5. Returning Customer Rate
So, your returning customer rate ties into customer lifetime value. This metric measures how many customers buy a product from you, and then return for more products in the future/how many times they come back. While it can be hard to calculate, if you know how many return customers you have, simply divide that by your total number of customers. If you want to convert that to a percentage, just multiply it by 100.
So you might be wondering what a good returning customer rate is–and that’s a bit complicated. It really depends on your industry. Everyone ideally wants a 100% returning customer rate, but it’ll probably be lower than that. Be sure to look at your industry standard for this metric.
6. Website Conversion Rate
Your website conversion rate is extremely important. You calculate it by taking your transactions and dividing that by the number of sessions. However, this metric is finicky because people’s behavior can vary greatly. This makes it hard to create a baseline for it. For example, even if you don’t change your website or pricing, your website conversion rate might drop or go up without warning. It’s much like the stock market and can be a bit volatile.
Another example of a way it can be affected is if you don’t have a great top funnel strategy at the start of your business. Later on, when you fix your top funnel strategy, you’ll get more traffic to the site from people just looking not buying. The rate going up and down is a natural thing that happens when you post new blog posts, products, have sales, etc.
7. Shopping Cart Abandonment Rate
Shopping cart abandonment is when someone puts items in their cart and decides not to buy. Sometimes this is due to sticker shock. Another reason is the ability to research pricing online. People will often shop around before buying. You calculate this by taking the total number of successfully purchased items and dividing that by the total number of items added to the shopping cart.
8. Email/SMS Opt-In Rate
When it comes to the online world that we live in, being able to get your products and sales in front of consumers is your lifeline. So, making sure that your emails are being opted into is critical. The email and SMS opt in rate is how many people you get to agree to receive your emails and texts. You have to have this permission, or you risk alienating consumers.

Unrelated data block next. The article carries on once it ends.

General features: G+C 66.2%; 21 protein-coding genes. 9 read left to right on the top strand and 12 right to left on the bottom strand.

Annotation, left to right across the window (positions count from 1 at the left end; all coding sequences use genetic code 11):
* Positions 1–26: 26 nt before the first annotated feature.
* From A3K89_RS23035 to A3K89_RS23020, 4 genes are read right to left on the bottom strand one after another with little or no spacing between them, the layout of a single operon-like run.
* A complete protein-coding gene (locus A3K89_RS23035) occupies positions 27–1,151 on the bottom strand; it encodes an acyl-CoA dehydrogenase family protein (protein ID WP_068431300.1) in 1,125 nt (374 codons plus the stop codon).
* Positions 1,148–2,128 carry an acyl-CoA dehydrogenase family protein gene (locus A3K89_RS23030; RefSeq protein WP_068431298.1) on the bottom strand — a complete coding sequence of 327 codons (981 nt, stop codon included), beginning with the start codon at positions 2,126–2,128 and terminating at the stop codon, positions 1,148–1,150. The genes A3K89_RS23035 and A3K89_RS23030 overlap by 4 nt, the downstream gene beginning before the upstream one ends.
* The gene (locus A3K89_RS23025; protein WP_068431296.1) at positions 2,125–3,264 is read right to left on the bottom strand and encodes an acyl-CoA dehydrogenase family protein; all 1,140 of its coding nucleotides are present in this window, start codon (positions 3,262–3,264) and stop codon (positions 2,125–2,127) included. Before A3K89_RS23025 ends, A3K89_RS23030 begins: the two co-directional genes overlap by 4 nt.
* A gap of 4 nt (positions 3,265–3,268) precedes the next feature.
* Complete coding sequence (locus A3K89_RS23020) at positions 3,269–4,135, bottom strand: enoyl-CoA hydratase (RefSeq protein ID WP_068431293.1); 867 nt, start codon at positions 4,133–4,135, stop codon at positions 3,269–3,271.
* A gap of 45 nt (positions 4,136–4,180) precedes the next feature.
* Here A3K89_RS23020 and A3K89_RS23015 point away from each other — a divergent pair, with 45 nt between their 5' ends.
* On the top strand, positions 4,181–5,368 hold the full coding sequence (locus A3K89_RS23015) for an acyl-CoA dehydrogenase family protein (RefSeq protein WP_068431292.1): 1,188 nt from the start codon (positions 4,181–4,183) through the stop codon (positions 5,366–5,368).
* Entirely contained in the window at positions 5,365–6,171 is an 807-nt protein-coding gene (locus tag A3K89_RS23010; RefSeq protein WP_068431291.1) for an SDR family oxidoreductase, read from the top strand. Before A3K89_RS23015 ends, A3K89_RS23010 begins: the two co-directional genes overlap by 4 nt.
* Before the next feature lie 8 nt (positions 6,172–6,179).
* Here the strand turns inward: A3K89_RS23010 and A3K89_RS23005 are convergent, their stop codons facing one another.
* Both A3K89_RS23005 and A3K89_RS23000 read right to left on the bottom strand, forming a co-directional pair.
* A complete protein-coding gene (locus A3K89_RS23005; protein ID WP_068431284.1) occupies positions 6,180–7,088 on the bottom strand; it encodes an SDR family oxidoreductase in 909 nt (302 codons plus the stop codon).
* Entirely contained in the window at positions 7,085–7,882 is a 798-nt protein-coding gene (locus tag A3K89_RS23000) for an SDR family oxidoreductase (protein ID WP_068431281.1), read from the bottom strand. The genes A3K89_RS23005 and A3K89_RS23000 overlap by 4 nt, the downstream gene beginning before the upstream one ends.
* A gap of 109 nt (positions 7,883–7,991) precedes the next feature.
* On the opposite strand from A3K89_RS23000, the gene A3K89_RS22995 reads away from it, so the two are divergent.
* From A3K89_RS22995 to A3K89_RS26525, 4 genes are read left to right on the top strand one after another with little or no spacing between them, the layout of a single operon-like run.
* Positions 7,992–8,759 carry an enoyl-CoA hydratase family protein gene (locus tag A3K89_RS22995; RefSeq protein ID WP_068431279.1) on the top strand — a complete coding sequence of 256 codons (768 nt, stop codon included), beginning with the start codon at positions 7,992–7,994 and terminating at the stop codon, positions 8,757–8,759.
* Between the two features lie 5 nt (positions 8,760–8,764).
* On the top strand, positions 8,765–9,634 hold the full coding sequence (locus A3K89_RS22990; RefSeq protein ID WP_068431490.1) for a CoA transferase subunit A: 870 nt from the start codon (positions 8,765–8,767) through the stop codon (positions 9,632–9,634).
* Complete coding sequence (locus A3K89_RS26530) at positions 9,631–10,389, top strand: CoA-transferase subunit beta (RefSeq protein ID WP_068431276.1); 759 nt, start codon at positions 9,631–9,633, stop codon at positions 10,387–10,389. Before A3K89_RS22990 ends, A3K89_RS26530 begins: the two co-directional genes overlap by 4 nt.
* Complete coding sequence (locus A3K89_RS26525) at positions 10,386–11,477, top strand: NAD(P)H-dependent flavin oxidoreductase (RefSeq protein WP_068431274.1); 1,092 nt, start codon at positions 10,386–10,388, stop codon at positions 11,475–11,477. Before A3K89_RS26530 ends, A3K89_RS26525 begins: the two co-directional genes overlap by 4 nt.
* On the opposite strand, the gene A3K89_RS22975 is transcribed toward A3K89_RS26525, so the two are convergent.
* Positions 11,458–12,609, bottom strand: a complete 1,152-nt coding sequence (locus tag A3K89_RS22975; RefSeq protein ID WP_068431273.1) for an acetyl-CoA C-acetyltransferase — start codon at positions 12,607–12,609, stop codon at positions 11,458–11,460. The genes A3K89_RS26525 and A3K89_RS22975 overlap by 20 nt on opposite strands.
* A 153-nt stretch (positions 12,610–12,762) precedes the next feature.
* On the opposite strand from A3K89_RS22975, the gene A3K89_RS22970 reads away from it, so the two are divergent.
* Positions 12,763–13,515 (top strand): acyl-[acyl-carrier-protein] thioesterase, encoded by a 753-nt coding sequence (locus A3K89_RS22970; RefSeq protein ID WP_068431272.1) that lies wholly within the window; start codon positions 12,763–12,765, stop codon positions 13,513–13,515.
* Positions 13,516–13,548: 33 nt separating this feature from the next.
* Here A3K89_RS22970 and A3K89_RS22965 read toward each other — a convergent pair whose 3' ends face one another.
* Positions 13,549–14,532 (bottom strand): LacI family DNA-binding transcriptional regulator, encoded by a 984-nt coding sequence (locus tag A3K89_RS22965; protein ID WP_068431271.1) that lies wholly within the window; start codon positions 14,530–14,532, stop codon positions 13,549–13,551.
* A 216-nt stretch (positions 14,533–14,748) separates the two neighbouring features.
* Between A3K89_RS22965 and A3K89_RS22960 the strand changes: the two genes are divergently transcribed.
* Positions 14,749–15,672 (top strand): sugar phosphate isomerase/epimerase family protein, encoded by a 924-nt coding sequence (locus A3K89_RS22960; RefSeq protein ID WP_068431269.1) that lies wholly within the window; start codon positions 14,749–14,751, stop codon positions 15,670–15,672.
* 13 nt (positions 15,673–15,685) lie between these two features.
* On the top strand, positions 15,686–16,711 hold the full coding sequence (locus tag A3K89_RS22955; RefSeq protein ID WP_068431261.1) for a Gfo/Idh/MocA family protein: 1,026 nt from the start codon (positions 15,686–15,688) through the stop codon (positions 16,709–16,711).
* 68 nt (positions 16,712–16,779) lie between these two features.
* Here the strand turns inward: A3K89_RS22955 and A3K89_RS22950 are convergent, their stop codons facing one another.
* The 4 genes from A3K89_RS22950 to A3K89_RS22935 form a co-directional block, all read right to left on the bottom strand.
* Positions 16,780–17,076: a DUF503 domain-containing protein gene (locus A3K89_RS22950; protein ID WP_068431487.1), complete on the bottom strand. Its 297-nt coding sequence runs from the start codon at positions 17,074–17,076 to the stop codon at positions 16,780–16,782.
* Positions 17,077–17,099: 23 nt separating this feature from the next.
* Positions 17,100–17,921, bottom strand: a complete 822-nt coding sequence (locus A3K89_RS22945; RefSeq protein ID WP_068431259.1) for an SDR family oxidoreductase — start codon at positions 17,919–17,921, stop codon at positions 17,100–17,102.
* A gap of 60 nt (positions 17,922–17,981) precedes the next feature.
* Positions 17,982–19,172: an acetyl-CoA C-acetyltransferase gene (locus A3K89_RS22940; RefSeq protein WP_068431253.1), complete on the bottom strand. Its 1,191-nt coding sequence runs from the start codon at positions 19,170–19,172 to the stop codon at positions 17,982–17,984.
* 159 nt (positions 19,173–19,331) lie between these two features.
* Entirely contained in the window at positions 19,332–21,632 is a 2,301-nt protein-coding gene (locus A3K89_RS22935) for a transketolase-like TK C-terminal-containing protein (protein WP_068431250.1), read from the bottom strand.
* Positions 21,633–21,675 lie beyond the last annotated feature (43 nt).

One great way to get people to sign up for your email list and texts is a percentage off a first-time purchase. In fact, the percentage off in email really helps and is almost standard now. Who hasn’t been tempted by an extra 10% off?
9. Email Open Rate
An email open rate is an entirely different metric. You might be able to get your emails into consumers boxes, but do they send them straight to the trash? The email open rate illustrates how many people actually opened and read your email.
Some tracking is so good that it tells you where the email goes, who opens it, and when they opened it. If you have a 30-40% email open rate that’s excellent. This is also dependent on how many people you have on your email list. As far as calculating this metric, you’ll need an email tracking system to tell you what happened to all of the emails sent out. Adobe Campaign is a great option.
10. Email/SMS Click-Through Rate
The last metric we’ll be discussing is another email and texting metric. It’s your email/sms click-through rate. This is a measurement of how attractive your email offer was to the reader. So, you got them to subscribe to your email list, got them to open the email, and then they clicked on a link in your email. Again, this number comes from a tracking system. It’s usually low for product announcements and much higher for promotions. So, keep this in mind as you draft emails and texts.
The important thing to remember about metrics is that while they give you insight and value, they are just leading indicators to give you information within the context of all metrics (aka the big picture.) They shouldn’t be used in isolation. This is reminiscent of a Malcom Gladwell article that was published in the New Yorker. Consider your metrics more like a mystery than a puzzle. You might know that mysteries require judgment of uncertainty. Your metrics are there to help you realize that you don’t have too little information, you might, in fact, have too much–and you need to break it down to make it easier to understand.